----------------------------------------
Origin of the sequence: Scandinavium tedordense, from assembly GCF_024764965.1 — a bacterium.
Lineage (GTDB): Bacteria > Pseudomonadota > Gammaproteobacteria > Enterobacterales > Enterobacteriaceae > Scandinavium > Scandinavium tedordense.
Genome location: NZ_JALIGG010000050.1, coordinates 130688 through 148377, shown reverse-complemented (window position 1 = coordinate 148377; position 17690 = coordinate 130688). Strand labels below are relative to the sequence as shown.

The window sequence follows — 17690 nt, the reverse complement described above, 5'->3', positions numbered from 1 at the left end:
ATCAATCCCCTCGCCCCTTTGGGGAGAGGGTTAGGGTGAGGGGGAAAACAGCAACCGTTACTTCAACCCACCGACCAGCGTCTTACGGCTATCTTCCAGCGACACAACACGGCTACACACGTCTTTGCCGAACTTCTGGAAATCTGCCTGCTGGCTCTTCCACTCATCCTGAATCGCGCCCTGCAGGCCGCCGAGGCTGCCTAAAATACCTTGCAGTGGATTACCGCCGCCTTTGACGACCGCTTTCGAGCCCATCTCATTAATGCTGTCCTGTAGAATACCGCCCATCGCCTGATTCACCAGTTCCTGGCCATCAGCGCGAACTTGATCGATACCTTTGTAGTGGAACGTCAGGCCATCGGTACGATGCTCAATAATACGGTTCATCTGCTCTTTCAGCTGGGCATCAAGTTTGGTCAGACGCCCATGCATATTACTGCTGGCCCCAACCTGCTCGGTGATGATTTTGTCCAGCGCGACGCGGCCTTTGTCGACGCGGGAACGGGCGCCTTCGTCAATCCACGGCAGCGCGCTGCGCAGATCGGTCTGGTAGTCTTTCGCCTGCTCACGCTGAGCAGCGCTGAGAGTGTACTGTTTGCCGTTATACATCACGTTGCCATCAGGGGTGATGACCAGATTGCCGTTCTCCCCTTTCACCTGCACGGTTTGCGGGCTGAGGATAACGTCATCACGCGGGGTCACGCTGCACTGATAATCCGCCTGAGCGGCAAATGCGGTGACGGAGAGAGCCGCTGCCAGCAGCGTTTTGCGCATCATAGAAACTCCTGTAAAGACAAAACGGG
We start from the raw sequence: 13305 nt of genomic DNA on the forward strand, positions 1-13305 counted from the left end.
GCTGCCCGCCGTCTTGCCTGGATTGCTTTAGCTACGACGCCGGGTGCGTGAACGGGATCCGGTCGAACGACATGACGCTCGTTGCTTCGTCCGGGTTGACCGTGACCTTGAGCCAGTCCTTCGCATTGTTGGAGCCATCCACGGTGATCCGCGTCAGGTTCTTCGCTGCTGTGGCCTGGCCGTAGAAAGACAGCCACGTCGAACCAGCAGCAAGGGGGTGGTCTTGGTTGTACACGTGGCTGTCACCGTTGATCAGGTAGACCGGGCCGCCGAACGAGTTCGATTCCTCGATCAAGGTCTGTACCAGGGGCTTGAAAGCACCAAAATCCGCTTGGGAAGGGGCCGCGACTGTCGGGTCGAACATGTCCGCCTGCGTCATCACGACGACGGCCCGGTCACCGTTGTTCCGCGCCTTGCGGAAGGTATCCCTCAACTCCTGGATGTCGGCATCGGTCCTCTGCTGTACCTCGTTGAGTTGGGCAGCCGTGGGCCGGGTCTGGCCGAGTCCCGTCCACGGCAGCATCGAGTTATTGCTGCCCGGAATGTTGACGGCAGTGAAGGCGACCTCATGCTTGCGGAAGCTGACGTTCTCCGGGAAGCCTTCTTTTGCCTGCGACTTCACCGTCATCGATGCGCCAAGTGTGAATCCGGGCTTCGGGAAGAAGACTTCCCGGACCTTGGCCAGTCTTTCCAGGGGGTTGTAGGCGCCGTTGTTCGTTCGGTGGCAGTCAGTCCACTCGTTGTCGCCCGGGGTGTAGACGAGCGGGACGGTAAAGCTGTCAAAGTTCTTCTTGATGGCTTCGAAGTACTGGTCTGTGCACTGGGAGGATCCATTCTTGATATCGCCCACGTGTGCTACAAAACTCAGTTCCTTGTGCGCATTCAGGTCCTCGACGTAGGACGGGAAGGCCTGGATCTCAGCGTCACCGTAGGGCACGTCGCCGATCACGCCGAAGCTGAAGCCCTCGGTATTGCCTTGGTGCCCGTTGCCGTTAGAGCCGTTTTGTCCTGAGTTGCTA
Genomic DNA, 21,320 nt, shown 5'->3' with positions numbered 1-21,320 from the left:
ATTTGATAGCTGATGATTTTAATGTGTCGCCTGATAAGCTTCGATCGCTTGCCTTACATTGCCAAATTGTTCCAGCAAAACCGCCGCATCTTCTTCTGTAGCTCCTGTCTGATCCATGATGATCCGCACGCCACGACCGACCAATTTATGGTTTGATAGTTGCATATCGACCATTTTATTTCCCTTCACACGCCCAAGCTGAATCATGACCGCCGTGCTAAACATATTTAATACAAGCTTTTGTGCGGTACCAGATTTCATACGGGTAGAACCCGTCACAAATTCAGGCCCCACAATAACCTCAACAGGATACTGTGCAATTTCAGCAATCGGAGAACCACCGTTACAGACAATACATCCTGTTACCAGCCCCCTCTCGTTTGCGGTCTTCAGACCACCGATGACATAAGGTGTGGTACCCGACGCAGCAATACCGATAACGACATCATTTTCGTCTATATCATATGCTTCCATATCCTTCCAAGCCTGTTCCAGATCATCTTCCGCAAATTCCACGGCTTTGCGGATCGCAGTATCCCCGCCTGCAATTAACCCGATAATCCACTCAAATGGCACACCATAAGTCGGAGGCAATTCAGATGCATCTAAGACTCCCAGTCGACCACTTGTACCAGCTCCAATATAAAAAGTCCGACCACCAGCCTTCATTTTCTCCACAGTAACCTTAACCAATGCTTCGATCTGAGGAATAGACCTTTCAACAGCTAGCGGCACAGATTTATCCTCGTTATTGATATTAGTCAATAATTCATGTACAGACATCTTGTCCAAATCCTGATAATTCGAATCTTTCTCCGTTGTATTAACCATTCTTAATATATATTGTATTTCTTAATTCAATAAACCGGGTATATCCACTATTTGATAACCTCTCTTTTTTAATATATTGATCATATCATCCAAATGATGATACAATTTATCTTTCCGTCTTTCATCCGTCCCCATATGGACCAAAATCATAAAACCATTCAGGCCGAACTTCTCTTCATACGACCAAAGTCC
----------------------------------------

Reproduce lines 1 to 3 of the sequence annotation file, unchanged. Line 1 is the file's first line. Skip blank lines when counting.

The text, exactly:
Origin of the sequence: Scandinavium tedordense, from assembly GCF_024764965.1 — a bacterium.
Lineage (GTDB): Bacteria > Pseudomonadota > Gammaproteobacteria > Enterobacterales > Enterobacteriaceae > Scandinavium > Scandinavium tedordense.
Genome location: NZ_JALIGG010000050.1, coordinates 130688 through 148377, shown reverse-complemented (window position 1 = coordinate 148377; position 17690 = coordinate 130688). Strand labels below are relative to the sequence as shown.